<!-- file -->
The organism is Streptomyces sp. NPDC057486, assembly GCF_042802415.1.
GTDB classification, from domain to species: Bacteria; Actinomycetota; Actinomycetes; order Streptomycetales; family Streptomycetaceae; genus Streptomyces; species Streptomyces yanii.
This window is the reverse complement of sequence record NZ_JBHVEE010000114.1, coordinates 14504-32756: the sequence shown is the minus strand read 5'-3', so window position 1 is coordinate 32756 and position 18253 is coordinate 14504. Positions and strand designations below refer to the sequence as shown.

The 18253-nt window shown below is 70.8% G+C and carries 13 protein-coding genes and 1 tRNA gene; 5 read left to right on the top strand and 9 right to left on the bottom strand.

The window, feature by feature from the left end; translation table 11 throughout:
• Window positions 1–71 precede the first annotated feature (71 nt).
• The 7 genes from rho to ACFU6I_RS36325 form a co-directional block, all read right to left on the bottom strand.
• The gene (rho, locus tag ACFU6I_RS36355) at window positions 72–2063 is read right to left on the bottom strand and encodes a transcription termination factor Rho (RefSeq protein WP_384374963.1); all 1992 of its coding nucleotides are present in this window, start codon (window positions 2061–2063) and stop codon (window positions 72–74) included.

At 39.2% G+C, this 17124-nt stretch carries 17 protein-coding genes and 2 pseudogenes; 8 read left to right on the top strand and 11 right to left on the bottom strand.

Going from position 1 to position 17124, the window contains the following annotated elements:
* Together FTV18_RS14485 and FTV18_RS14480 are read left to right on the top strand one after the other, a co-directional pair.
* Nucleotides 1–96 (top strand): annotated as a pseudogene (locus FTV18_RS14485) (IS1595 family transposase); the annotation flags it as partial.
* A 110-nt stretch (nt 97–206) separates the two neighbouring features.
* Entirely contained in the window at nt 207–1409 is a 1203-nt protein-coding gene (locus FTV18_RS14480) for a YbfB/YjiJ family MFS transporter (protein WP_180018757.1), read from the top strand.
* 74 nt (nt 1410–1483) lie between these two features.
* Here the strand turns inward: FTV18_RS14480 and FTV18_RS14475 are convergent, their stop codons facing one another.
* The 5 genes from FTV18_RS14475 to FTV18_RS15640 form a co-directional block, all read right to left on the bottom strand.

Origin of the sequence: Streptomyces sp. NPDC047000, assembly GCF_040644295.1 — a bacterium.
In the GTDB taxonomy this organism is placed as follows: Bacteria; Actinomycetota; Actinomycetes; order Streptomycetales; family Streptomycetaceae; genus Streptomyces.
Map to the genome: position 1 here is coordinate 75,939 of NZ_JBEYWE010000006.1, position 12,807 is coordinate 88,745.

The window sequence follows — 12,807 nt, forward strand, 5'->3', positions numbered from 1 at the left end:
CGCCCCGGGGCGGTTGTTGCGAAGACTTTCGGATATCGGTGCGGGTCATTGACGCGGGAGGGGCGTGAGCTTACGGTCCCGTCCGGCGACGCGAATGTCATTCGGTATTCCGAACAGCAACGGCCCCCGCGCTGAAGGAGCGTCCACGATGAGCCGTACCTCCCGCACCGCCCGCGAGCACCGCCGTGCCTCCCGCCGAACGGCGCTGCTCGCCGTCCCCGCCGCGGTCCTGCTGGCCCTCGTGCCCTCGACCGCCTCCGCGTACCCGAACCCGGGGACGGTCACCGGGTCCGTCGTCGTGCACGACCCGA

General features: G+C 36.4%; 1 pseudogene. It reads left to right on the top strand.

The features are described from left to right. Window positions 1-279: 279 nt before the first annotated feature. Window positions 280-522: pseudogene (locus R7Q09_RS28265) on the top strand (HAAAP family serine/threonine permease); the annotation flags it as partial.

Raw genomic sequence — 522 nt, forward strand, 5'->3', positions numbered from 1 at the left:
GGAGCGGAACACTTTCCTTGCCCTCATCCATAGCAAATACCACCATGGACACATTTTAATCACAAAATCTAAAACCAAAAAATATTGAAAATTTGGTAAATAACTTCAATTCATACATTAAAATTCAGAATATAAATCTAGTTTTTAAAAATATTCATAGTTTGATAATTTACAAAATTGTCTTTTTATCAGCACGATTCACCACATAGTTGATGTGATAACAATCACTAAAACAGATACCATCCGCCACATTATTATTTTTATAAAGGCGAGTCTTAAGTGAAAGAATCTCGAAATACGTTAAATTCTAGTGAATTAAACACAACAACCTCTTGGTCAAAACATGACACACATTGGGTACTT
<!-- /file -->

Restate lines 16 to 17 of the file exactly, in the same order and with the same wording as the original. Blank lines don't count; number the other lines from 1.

* Here the strand turns inward: FTV18_RS14480 and FTV18_RS14475 are convergent, their stop codons facing one another.
* The 5 genes from FTV18_RS14475 to FTV18_RS15640 form a co-directional block, all read right to left on the bottom strand.